B In partic., of single seas: mare nostrum, i. e. the Mediterranean Sea, Caes. B. G. 5, 1; Sall. J. 17; Plin. 6, 28, 30, § 126; Luc. 8, 293: mare superum, the Upper Sea, the Adriatic, Plaut. Men. 2, 1, 11; Cic. de Or. 3, 19, 69; Mel. 2, 4; Plin. 3, 5, 6, § 41; 3, 5, 10 al.: mare inferum, the Etruscan Sea, Cic. l. l.; Att. 8, 3, 5; Mel. l. l.; Plin. l. l. al.: mare Aegeum, Juv. 13, 246: mare rubrum, v. ruber; of a fresh - water lake: Galileae, Vulg. Matt. 4, 18.—
II Transf. (poet. and in post-Aug. prose).
   A Sea-water, salt-water: Chium maris expers, unmixed Chian wine, Hor. S. 2, 8, 15 (id est, sine aqua marina, Schol. Acr.); so, vinum mari condire, Plin. 14, 7, 9, § 73.—
   B The color of the sea, sea-green: smaragdi virens mare, Plin. 37, 6, 21, § 80. —*
   C Of the air: mare aëris, the sea, i. e. expanse of air: id omne Aëris in magnum fertur mare, Lucr. 5, 276.—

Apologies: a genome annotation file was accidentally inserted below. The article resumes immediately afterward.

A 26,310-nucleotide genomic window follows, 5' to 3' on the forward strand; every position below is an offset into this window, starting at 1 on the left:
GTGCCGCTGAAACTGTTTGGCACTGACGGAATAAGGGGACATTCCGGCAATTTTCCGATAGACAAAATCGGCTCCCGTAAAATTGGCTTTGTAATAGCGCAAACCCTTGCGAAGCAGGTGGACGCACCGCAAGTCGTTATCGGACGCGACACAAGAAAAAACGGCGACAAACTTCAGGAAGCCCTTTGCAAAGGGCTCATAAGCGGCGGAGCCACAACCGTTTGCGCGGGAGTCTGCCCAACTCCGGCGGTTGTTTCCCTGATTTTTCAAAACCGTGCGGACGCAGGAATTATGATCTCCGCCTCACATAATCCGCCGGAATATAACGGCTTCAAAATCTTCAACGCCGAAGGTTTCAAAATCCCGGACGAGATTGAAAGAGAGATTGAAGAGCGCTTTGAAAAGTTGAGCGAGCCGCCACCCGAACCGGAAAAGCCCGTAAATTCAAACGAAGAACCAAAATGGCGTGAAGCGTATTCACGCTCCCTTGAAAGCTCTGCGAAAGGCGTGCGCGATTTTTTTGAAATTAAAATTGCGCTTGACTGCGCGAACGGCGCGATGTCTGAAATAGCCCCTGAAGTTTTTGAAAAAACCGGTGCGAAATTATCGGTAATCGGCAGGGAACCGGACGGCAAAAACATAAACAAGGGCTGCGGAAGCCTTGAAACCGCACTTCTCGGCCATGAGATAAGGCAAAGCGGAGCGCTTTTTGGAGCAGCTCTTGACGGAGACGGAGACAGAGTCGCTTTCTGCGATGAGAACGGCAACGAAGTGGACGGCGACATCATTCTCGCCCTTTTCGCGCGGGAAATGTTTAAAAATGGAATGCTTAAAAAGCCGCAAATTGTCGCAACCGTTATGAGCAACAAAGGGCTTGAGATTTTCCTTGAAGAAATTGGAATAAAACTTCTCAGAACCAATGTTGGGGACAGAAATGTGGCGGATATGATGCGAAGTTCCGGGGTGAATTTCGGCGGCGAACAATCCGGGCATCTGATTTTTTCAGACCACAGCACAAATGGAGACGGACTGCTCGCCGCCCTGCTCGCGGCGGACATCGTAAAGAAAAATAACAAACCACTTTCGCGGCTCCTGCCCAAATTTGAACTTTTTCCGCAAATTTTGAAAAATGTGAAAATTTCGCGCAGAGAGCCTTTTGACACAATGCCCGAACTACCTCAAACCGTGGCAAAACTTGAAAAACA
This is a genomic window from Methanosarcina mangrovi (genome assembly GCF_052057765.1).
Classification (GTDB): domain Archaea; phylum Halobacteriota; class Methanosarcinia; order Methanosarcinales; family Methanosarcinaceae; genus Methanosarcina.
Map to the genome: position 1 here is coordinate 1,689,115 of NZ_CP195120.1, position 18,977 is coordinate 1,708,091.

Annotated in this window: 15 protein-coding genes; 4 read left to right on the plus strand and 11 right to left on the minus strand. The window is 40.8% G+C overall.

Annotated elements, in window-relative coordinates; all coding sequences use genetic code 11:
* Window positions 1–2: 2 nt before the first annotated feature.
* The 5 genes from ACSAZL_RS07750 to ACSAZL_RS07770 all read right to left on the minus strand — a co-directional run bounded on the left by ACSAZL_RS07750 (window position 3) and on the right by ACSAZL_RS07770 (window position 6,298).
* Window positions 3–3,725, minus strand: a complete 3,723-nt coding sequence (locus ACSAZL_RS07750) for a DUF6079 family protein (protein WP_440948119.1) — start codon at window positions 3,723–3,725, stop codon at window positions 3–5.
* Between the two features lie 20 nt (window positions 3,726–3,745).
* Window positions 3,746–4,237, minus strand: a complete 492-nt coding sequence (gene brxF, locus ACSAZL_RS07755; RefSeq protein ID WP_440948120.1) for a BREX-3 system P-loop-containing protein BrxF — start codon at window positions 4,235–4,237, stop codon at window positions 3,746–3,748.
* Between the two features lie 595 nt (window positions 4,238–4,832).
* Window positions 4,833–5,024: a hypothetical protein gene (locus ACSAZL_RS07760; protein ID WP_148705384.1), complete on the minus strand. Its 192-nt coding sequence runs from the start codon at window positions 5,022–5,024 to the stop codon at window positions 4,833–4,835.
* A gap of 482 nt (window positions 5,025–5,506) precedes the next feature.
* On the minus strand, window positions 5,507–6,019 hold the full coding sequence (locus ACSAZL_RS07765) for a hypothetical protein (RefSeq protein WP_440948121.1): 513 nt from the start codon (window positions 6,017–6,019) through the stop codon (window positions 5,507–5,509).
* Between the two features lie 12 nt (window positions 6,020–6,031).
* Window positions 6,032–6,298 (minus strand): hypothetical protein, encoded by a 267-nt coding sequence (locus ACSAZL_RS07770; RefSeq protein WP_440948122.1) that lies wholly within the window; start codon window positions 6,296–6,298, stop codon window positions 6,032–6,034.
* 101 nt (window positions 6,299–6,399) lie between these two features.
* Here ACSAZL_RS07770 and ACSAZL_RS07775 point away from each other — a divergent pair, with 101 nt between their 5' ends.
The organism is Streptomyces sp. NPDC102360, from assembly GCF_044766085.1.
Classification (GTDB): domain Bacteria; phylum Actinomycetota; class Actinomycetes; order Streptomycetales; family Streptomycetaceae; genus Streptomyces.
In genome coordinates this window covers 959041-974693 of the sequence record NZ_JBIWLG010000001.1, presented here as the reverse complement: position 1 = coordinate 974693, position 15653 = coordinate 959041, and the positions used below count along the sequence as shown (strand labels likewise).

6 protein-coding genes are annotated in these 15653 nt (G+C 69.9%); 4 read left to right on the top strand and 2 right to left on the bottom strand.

D A large vessel: bases et mare aëneum, Vulg. 4 Reg. 25, 13.

Latin > French (Gaffiot)

măre,⁶ is, n.,
1 la mer : Cic., Cæs., Virg., etc. || terra marique, v. terra || pl. maria Cic. Tusc. 5, 69 ; Cæs. G. 5, 1, 2 || mare Oceanus Cæs. G. 3, 7, 2, l’Océan || nostrum mare Cæs. G. 5, 1, 2 ; Sall. J. 17, 4, mer Méditerranée
2 eau de mer, eau salée : Hor. S. 2, 8, 15 ; Plin. 14, 73 || vert de mer [couleur] : Plin. 37, 80
3 [fig.] aeris magnum mare Lucr. 5, 276, le vaste océan de l’air ; mare cælo confundere Juv. 6, 283, remuer ciel et terre ; maria et montes polliceri Sall. C. 23, 3, promettre monts et merveilles ; in mare fundere aquas Ov. Tr. 5, 6, 41, porter de l’eau à la rivière || vaste récipient : mare æreum Vulg. 4 Reg. 25, 13. au lieu de mari, abl. mare Pl. Mil. 1309 ; Lucr. 1, 161 ; Ov. Tr. 5, 2, 20 || gén. pl. marum Næv d. Prisc. Gramm. p. 770.

Latin > German (Georges)